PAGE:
Constitution and Government: Vocabulary

Social Studies American History Constitution and Government Constitution and Government: Vocabulary
Students interact with vocabulary words that they will encounter throughout Unit 4: Constitution and Government.

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Here are the teacher pack items for Constitution and Government: Vocabulary:

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In this experience, students interact with vocabulary words that they will encounter throughout Unit 4: Constitution and Government.

Estimated duration: 30–40 minutes

Vocabulary words:

  • amendment
  • citizenship
  • checks and balances
  • compromise
  • constitutional republic
  • federal system
  • ratification
  • statehood
  • veto


  • Learn vocabulary related to the U.S. Constitution and government.

Unit Vocabulary

Once the American colonists won their independence, they needed to build a new nation. In this unit, you will learn about the U.S. Constitution and the federal government that were the foundation for this new republic.


  • Learn vocabulary related to the U.S. Constitution and government.

a US stamp celebrating the centennial of the US Constitution; shows a hand holding a pen quill against a background of the Constitution

Stamp Celebrating 100 Years of the U.S. Constitution

This lesson builds your vocabulary of words you will use in this unit. The words are:

  • amendment: an official change made to a legal document, such as a contract or a constitution
  • citizenship: membership in a nation that comes with rights and duties
  • checks and balances: a system in which limits are placed on the branches of government, and each branch oversees the others
  • compromise: an agreement between two sides where each side gives up something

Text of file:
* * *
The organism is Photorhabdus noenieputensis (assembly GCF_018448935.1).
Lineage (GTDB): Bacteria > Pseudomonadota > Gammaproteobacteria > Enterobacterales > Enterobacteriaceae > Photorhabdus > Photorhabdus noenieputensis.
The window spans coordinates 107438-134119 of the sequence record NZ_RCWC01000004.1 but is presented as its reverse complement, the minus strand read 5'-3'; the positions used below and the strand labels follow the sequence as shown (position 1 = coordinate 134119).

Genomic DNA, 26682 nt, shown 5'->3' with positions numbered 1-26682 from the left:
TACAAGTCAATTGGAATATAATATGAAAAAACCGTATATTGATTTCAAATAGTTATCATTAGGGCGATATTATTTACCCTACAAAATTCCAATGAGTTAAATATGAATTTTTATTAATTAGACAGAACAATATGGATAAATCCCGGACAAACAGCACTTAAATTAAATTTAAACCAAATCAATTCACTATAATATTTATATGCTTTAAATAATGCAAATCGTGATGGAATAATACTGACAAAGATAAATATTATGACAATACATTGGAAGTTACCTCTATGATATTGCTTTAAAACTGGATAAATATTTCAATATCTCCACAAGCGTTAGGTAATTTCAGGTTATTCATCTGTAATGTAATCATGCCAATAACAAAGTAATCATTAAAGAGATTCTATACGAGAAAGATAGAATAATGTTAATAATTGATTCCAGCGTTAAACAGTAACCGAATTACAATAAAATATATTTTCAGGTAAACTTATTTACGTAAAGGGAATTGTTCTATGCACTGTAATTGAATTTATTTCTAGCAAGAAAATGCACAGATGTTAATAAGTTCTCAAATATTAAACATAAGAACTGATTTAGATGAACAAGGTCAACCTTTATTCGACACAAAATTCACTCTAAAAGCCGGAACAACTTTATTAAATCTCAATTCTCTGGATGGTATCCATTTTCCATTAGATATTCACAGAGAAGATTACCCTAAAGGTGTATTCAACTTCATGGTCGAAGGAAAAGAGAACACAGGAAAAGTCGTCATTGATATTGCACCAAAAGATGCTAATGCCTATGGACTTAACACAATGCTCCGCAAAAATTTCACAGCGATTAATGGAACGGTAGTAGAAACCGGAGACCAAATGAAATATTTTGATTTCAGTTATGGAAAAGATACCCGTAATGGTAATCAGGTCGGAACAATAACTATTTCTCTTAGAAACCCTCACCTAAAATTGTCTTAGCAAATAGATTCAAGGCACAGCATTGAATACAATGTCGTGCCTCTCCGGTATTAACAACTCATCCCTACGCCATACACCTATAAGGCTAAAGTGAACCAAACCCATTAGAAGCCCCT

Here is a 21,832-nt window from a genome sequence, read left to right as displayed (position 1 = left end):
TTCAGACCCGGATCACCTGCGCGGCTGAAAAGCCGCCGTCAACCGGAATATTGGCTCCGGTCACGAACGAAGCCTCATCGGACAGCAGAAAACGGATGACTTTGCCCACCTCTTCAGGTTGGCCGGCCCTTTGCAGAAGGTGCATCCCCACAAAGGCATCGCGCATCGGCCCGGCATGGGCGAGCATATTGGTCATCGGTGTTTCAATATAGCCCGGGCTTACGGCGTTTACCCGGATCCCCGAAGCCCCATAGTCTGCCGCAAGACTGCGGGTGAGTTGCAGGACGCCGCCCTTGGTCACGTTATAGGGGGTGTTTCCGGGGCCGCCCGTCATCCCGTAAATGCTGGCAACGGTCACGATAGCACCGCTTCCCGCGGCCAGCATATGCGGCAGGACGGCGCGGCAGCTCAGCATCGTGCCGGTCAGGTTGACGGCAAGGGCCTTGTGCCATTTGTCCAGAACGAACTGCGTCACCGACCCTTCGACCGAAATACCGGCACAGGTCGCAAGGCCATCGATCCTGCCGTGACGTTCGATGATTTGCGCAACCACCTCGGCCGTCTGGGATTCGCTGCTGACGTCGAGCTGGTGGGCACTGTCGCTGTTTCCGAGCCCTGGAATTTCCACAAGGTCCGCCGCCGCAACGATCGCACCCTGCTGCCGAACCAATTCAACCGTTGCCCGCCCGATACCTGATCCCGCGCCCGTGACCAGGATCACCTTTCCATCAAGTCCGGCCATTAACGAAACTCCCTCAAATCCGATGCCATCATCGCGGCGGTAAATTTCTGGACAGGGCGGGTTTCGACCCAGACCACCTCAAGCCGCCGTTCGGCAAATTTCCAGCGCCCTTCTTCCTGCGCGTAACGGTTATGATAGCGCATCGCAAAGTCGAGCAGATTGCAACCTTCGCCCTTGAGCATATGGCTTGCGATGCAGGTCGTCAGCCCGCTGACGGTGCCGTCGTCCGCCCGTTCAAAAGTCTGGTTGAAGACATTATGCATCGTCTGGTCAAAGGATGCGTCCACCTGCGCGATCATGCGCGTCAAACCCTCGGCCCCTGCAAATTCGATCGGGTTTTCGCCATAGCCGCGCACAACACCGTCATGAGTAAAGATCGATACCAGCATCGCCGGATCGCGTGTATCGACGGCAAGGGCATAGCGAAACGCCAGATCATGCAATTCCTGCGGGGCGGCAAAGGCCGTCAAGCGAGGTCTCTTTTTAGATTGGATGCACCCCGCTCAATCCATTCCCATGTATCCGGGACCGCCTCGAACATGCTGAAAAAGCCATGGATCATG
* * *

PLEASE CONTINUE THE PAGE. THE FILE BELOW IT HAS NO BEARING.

• constitutional republic: a type of government in which representatives are chosen by the people and whose power is limited by a constitution
  • federal system: a government where power is shared between a national, centralized government and smaller state governments
  • ratification: the act of giving formal approval to a treaty or agreement
  • statehood: having the status of being a state, especially within the United States
  • veto: the right to stop a law passed by a legislature

Let’s start with the word citizenship. It comes from the Latin word for city. In ancient times, government was usually at the city level and people identified most with the city where they lived. Today, your citizenship is at the national level. You are a citizen of a country.

In which of the following things can you have citizenship?

A) a service organization that does volunteer work
B) your hometown
C) a country, such as the United States or Italy
D) the state in which you reside

Be cautious when discussing citizenship, because some students may have issues with their immigration status.

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